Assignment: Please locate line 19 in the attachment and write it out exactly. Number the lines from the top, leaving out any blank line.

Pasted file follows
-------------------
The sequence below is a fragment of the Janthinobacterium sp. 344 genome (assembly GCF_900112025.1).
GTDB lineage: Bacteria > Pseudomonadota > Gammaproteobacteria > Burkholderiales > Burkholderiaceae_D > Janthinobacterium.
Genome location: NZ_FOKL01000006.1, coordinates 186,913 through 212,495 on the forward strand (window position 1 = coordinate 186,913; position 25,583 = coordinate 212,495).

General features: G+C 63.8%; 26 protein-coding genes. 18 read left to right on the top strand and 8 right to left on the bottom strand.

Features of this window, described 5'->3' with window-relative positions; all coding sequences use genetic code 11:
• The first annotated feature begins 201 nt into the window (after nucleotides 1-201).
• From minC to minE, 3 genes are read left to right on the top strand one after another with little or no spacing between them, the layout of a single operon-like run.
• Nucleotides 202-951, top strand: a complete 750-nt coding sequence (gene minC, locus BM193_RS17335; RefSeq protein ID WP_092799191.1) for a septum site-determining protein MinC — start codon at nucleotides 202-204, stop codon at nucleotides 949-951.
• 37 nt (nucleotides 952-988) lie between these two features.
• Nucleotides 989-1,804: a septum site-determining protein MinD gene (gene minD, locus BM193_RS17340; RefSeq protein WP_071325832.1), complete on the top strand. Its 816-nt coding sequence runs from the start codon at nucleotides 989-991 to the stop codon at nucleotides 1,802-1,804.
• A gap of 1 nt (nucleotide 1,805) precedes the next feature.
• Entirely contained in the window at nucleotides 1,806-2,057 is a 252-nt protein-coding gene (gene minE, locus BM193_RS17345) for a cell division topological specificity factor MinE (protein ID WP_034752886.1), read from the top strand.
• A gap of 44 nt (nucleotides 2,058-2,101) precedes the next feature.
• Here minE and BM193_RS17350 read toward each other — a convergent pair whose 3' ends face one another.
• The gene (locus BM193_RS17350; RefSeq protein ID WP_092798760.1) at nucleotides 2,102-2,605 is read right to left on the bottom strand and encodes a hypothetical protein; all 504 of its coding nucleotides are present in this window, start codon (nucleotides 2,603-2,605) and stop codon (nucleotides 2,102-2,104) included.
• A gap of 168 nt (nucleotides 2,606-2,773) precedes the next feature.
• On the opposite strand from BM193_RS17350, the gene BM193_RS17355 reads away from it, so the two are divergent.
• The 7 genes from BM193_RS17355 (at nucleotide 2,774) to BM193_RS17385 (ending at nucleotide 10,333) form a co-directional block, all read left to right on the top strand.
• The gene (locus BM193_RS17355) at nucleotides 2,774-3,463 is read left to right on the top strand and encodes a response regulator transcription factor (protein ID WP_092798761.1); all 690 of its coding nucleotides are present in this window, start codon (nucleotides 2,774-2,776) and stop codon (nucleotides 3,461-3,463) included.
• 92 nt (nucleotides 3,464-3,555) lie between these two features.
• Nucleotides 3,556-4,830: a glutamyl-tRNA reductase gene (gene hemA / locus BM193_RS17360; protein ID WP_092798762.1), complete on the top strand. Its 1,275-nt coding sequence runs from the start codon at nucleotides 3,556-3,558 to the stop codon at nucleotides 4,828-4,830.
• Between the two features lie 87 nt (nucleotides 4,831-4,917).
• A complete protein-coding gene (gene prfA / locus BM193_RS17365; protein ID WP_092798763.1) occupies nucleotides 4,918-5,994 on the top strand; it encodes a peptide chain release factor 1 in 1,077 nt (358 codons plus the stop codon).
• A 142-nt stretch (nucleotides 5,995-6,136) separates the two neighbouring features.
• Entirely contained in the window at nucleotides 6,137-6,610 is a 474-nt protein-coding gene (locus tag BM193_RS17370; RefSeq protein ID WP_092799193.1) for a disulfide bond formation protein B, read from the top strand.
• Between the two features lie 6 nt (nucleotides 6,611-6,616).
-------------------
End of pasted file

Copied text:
• The gene (locus BM193_RS17355) at nucleotides 2,774-3,463 is read left to right on the top strand and encodes a response regulator transcription factor (protein ID WP_092798761.1); all 690 of its coding nucleotides are present in this window, start codon (nucleotides 2,774-2,776) and stop codon (nucleotides 3,461-3,463) included.